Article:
Pubdate: Sat, 11 Apr 1998
Date: 11/04/1998
Source: USA Today (US)
Author: J. Thomas Ungerleider, M.D.
Note: The author was a member of President Nixon's National Commission on
Marijuana and Drug Abuse.

I was impressed with USA TODAY's reasoned and compassionate position
on the medical marijuana issue ("A way to ease suffering", Our View,
Medical Marijuana Debate, Friday).

As one who has researched both the government-grown marijuana and it's
manufactured substitute, THC (Marinol), for more than 20 years, I know
that they both help some carefully selected patients with serious
medical conditions.  Sometimes, the smoked route is more effective
than a pill for symptom relief.

That is why the clinical judgement of the physician is so important,
as he considers the risks and benefits of any medication to be given
to a patient.

Unfortunately the current drug czar, former Gen. Barry McCaffrey, so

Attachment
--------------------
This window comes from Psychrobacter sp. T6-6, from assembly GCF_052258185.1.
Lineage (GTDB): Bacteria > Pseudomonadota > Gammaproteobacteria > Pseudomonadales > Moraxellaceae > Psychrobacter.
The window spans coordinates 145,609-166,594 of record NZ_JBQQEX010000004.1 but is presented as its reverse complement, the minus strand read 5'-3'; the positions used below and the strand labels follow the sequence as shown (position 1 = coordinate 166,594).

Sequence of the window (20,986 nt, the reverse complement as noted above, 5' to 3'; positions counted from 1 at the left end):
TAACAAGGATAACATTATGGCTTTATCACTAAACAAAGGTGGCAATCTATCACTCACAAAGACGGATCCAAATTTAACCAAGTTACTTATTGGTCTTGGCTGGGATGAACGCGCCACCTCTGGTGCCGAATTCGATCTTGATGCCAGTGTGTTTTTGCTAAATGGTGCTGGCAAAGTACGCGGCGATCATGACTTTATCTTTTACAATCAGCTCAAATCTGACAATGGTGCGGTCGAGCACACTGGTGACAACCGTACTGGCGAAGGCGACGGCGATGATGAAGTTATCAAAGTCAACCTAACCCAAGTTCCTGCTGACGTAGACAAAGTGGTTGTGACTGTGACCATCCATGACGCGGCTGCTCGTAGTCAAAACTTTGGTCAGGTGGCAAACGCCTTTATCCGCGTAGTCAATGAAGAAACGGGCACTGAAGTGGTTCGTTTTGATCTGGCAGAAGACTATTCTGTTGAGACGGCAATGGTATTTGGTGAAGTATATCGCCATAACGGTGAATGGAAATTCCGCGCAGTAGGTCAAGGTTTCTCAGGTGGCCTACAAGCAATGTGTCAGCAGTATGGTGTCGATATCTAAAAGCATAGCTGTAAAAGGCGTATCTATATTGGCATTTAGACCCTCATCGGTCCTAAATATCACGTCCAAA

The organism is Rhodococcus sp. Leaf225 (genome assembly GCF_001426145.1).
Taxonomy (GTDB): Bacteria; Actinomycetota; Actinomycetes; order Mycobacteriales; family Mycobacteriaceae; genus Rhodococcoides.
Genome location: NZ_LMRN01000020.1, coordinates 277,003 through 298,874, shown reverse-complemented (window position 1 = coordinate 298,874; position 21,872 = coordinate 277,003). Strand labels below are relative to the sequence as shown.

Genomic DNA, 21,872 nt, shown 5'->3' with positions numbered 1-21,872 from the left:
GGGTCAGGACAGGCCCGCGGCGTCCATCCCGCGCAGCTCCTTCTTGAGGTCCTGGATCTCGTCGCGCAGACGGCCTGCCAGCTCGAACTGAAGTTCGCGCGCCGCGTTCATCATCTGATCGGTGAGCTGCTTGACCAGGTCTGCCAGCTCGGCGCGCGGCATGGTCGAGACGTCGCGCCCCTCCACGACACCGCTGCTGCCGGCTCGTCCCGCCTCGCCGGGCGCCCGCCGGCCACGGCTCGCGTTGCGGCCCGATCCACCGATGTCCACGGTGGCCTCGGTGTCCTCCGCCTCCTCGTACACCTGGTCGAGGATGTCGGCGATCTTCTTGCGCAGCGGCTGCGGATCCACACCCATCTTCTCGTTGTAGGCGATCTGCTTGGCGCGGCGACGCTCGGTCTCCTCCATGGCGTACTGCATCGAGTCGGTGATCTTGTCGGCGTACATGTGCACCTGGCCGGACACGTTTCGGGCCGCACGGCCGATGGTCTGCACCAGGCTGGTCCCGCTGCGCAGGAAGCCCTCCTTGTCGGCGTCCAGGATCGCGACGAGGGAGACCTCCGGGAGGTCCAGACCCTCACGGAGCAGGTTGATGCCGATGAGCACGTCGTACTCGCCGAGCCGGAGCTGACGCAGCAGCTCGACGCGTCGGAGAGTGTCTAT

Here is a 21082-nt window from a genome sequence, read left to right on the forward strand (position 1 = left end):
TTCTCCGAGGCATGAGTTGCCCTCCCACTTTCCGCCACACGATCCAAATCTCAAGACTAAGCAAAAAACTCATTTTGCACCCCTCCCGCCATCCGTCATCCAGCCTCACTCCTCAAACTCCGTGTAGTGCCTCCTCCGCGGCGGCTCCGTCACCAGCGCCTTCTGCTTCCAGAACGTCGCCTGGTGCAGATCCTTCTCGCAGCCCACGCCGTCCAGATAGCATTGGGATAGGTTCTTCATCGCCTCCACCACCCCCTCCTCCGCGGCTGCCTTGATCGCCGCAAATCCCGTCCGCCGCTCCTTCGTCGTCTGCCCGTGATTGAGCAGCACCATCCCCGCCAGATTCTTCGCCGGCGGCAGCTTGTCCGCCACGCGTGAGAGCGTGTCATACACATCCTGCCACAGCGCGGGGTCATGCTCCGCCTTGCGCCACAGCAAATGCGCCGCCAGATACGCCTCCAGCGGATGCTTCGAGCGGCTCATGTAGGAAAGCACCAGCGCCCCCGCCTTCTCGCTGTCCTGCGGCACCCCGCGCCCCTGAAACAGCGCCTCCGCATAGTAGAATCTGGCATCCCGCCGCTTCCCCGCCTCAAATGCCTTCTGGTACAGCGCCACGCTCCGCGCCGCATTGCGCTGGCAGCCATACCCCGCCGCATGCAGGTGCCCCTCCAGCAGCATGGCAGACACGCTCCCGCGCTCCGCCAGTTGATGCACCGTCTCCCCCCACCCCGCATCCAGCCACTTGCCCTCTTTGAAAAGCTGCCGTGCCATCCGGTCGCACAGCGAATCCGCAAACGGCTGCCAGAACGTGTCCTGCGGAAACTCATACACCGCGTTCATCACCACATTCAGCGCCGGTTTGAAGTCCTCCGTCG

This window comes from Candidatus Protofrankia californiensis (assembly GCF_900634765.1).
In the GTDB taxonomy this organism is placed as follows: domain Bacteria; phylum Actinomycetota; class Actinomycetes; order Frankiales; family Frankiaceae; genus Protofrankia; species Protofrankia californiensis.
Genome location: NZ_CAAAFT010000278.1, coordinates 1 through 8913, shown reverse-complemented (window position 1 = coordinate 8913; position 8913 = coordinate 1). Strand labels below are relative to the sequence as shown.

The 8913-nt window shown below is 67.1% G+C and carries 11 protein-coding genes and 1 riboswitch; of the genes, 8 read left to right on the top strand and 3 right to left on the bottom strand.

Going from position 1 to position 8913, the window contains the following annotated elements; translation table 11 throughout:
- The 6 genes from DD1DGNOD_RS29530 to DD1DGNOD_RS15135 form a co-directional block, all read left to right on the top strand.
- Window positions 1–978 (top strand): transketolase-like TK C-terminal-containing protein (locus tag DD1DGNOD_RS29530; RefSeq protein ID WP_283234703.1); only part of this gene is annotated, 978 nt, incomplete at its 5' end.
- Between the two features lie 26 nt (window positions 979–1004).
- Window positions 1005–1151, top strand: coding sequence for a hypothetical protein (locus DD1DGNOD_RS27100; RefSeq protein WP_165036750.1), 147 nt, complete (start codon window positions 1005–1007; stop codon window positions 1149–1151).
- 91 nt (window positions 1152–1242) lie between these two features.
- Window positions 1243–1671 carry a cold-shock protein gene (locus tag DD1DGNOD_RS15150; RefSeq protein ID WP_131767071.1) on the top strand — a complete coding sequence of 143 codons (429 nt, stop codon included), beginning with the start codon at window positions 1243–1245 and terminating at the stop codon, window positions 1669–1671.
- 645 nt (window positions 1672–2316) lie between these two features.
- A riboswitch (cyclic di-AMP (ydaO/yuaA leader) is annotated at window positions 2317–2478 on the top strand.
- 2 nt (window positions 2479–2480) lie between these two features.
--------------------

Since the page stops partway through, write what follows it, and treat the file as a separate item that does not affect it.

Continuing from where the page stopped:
strongly disagrees that he keeps threatening to criminally prosecute
physicians for "talking" to their patients, if they even suggest --
not prescribe -- marijuana for symptom relief for any medical illness,
no matter how terminal the patient

Prescription drugs are already the most regulated commodity except for
nuclear weapons.  In response to McCaffrey's changing the "war on
drugs" to a war on physicians and their patients, major medical
organizations have quickly adopted medical marijuana policy statements
reaffirming that physicians can, and in fact, should talk to their
patients about all health-related matters without fear of civil or
criminal penalties.

None of us should hold our breath until an inhaler is developed to
deliver a sterile and measurable dose of THC.  That is a low priority
for the pharmaceutical companies, that are well aware of the
government's history of delaying tactics in the marijuana-approval

And the major study that McCaffrey refers to, being conducted by the
Institute of Medicine, is just one more government review of the
marijuana literature.

The federal government's role in this entire matter cruelly victimizes
patients and physicians alike.

J. Thomas Ungerleider, M.D. Professor emeritus of psychiatry UCLA
Medical Center Los Angeles, Calif.